WORKING OUT WITH BLP Working Out With—Chuck Wepner

Walking around Planet Fitness with Chuck Wepner, you know you’re in the company of a celeb. Lots of folks greet him and some want their pictures taken with him. He is unfailingly friendly and obliging. He’s with his wife, Linda, who is a very young-looking 66-year-old. The gorgeous actress Christina Hendricks, Big Red of Mad Men fame, will reportedly play her in an upcoming movie, according to Linda.
My biggest challenge is not “sparring” with a six-foot-five former heavyweight champ but figuring what hasn’t been said about one of Bayonne’s best-known personalities.
The 75-year-old boxer is a lot more than just a legend and a champion. He embodies the traits that Bayonne holds dear: He’s a proud father, good husband, and gives generously of his time to charitable causes.
Two events made Wepner famous. The first is his 1975 bout with heavyweight champion Muhammad Ali. Wepner knocked Ali down in the ninth round. Ali got up and eventually scored a technical knockout with 19 seconds left in the 15th round. Wepner suffered cuts above both eyes and a broken nose.
The second is Sylvester Stallone’s 1976 blockbuster, Rocky. Wepner confirms that he was Stallone’s inspiration for the movie, relating how the legendary scenes with Stallone running up the steps of the Philadelphia Art Museum are patterned after Wepner’s training ritual, which included running up the steps at County Park in Bayonne.
After Rocky, Wepner was offered some acting roles. “But I’m not an actor,” he says. When he had to read for a part, he says, “I showed up after two days on a bender. I’d been partying for three days. I didn’t want to be an actor.”
But he loves movies and was a fan of The Sopranos. “James Gandolfini was a good friend,” he says. “It’s very sad. He had a problem with his weight. He always did, and after The Sopranos, he put more weight on. Jimmy was a great actor and a great guy.”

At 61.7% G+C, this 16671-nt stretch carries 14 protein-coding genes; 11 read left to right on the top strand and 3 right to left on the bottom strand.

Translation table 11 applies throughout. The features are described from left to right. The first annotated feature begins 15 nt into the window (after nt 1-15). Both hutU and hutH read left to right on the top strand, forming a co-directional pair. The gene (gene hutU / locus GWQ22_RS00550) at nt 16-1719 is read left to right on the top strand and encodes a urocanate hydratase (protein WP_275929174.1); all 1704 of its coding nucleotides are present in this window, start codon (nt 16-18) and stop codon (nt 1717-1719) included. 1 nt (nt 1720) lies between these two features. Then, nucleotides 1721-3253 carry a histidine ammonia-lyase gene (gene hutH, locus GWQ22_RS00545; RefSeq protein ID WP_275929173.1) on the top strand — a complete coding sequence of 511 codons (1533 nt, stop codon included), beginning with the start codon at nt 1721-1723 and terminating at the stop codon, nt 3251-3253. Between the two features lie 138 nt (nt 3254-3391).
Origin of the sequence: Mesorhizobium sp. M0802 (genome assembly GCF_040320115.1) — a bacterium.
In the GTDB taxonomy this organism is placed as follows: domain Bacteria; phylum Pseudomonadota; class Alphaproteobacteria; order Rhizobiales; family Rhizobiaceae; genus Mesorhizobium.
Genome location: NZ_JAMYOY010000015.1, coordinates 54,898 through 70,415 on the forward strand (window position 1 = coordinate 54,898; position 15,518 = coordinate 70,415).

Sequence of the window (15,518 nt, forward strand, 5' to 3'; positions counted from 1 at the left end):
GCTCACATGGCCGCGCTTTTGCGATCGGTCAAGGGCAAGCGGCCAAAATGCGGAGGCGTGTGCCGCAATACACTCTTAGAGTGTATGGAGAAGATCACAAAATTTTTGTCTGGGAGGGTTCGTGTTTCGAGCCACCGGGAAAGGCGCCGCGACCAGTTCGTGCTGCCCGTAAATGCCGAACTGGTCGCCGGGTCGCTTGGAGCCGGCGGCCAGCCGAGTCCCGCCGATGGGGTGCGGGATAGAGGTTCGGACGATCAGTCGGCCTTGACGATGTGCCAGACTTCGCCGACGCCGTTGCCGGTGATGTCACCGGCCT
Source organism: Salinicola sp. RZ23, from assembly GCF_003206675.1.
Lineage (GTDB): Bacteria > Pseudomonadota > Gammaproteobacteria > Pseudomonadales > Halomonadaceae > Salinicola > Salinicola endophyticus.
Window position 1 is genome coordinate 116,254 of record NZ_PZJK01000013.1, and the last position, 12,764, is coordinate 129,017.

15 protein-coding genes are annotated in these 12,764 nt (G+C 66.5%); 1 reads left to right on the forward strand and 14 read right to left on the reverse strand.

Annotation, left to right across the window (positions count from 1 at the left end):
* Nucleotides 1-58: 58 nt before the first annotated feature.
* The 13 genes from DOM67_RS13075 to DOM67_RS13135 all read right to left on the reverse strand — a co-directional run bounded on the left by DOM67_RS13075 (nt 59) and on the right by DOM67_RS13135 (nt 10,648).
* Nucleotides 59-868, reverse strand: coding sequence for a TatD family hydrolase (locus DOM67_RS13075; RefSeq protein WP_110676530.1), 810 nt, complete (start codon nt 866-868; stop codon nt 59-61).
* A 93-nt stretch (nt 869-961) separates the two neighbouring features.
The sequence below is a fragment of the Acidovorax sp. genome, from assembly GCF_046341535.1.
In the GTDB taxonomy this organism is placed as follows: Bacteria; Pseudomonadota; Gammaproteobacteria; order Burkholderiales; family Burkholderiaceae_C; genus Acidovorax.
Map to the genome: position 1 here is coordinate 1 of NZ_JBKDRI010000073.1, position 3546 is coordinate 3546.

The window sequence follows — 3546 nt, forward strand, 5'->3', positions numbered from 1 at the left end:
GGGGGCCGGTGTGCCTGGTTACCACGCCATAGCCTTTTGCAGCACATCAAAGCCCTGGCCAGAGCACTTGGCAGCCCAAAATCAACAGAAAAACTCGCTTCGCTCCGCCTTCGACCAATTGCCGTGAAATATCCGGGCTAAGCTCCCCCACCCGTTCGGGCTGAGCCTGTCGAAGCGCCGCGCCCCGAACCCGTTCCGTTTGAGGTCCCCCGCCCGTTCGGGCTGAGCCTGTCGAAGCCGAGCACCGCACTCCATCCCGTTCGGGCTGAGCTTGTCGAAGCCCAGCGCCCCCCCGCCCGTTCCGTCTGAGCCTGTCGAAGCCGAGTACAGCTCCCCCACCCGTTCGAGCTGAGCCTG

Wepner has lived in town for 73 years. His parents split up when he was born. His mother moved to Bayonne from New York City, and they lived with her mother in her basement apartment on 28th Street. When he was 13, they moved to the projects on 49th Street.
He later joined the Marine Corps, married, and had three children. Chuck III is an New York University graduate. Daughter Kim works as an office manager for a plastic surgeon in New York City. Her career goal is to get into television production. Daughter Charlene is also a Bayonne luminary. In 2013, she was inducted into the Marist High School Hall of Fame for her stellar record as its cheerleading coach, leading her teams to a record-breaking number of championships.
At the time of her induction, she told Al Sullivan of the Bayonne Community News that her father was “an incredible inspiration to me. He taught me about … not settling for anything less.”
For her dad, there was no Ali-style “float like a butterfly, sting like a bee” boxing technique. “I was a fighter, not a boxer,” Wepner says. “I don’t dance around.” And he’s got the injuries to prove it—328 stitches over his eyes, nine broken noses, broken eardrums, and broken cheekbones.
Wepner doesn’t have a lot of truck with today’s heavyweights, though he does have some good words for local champ Tomasz Adamek, who has been profiled in our sister publication, Jersey City Magazine. “He’s a very good fighter and an excellent heavyweight,” Wepner says.
In Wepner’s heyday, the ring was awash with legendary names, including Joe Frazier, Kenny Norton, and Jerry Quarry. “Ten guys could have been champion of the world,” Wepner says.
After 73 years, Wepner has no eyes for leaving Bayonne. “Everybody knows everybody,” he says. “It’s a great jumping off place to New York City or the Jersey Shore. I have a lot of friends here.” He owns a condo on Third Street, where he is president of the condo association. He’s on no special diet, going out to dinner four or five times a month, and is partial to Café Bello.
His days are filled with charity events and speaking engagements all around the country. “I’ve been able to market myself,” he says. “I like to speak. I do it well. I add a little levity, tell a few stories, people seem to like it.”
Wepner jokes that Linda, his third wife, is his “trophy wife.”
After the shoot, Wepner stays to do his workout. Three days a week he lifts weights, does aerobic exercises, and straddle-hops. “In my top shape, I could bench 300 pounds,” he says, “but I don’t do anything crazy—weightlifting for 35-40 minutes, cool down, and leave in under an hour. I don’t hit the bags anymore. I’m done with that.”—Kate Rounds


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